Jorge Masvidal gets the UFC ‘BMF’ title wrapped around his waist after defeating Nate Diaz at UFC 244. | Photo by Josh Hedges/Zuffa LLC via Getty Images

Chael Sonnen declares the UFC ‘BMF’ title ‘gone’ as he also talks about potential downsides of Jorge Masvidal’s new deal.

Even after three straight losses, Jorge Masvidal remains to be one of the top names in the sport today. He also continues to hold the title as the UFC’s first and only “BMF” champion in history.

“Gamebred” was rewarded for his efforts over the years through a new UFC deal that makes him the “top 3 highest-paid” fighter on the roster, at least according to his manager. But that new deal, however lucrative it may be, could also be his downfall, according to Chael Sonnen.

Sonnen discussed Masvidal’s “interesting” position in a recent YouTube video he uploaded. Without giving a specific reason, he first went to declare the BMF title experiment to be “over.”

“The BMF is gone. We never need to discuss it again, and it’s never being contested again, for multiple reasons,” Sonnen said.

“One of the things that makes Masvidal so compelling for me is that he’s a champion. I think whoever’s a champion has a built-in mechanism. Now, it’s just a matter of when are we gonna defend it and who we’re gonna defend against.

“Masvidal’s at a really interesting place where he got a championship that hasn’t been on the line. I love it. I love the BMF, I am sad that it’s over.”

Sonnen then touched on Masvidal’s new contract, which he compared to Ronda Rousey’s situation in the early 2010s when she rose to mainstream superstardom.

“I have seen guys lose their careers over a lucrative contract. I maintain for you what cost Ronda Rousey her career was the money she was making. ‘Cause Ronda was good enough to be one of the girls. She was not good enough to be the champion of the world. She was one of the girls, though. Top ten, for sure,” he explained.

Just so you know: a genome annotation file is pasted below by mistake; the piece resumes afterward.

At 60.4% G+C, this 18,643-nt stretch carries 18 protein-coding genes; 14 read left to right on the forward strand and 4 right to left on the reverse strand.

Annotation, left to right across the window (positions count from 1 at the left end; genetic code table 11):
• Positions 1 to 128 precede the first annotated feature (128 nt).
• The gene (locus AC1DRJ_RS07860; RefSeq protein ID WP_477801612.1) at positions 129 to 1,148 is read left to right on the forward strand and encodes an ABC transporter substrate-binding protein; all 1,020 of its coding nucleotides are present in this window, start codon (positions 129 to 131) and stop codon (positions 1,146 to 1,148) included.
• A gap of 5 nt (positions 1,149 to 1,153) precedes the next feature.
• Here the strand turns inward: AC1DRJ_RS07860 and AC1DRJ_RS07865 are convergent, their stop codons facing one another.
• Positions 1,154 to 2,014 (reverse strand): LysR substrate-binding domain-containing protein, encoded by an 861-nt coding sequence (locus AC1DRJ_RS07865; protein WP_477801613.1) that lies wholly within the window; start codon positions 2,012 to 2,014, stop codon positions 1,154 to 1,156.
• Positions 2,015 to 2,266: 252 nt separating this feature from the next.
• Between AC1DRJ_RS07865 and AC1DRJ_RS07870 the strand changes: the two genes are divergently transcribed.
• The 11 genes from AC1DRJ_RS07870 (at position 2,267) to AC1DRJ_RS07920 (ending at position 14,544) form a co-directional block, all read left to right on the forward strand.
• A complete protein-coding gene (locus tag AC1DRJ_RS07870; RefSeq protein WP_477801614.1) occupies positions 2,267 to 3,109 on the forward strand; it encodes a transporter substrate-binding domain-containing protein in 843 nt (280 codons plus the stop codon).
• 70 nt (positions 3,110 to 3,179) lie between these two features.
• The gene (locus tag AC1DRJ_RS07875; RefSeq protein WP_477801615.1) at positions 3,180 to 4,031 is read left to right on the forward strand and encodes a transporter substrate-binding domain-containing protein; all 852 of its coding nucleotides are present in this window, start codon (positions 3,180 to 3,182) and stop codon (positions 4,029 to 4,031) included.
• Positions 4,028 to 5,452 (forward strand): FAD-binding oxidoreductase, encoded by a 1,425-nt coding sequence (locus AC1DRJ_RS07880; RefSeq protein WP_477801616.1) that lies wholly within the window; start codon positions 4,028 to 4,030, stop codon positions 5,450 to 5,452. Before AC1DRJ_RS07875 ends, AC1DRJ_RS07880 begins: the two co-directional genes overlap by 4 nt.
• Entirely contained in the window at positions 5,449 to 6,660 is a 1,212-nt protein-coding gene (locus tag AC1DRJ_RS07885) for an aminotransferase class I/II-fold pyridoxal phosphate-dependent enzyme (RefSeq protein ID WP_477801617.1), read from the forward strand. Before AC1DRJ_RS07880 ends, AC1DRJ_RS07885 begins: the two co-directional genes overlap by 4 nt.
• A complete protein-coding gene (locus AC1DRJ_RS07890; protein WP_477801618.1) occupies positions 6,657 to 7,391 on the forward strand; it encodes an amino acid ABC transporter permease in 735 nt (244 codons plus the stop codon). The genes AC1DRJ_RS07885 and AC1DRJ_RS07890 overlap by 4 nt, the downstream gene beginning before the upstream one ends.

“She could’ve done this for years. She’s gonna win some, and she’s gonna take a loss here and there. But her contract was so big and so beautiful, that she had to be main event. She had to be marquee, which means she had to fight the best girls in the world, which she was no longer was.”

For Sonnen, Masvidal may have painted himself into a corner by signing the new deal.

“It’s a way to get a guy to sign a contract. You bring a 37-year-old, you put a $10 million contract in front of him, he’s got to fight five times to get it,” Sonnen said. “You know full well how hard those matches are gonna be, and you’re never gonna exhaust that ‘cause he’s not gonna be here when he’s 40, for one, is how long that’s gonna take. He’s not gonna see all of these fights.

“For two, he’s gonna see a match or two, he’s gonna have a jackpot full of money, his time’s gonna be out. But now, he’s under contract with you, so he can’t go over here and do one of these exhibition matches. It’s a game, everybody’s playing the game.

“If it’s a $20 million deal, but it’s gonna take you eight fights to do — which you’re never gonna have eight more fights, and you really didn’t sign that big of a contract did you? You just tied yourself up for the rest of your life.”

Masvidal’s camp never specified how many fights were in the new deal. He is coming off a decision loss to former training partner turned sworn enemy Colby Covington at UFC 272 a week ago.


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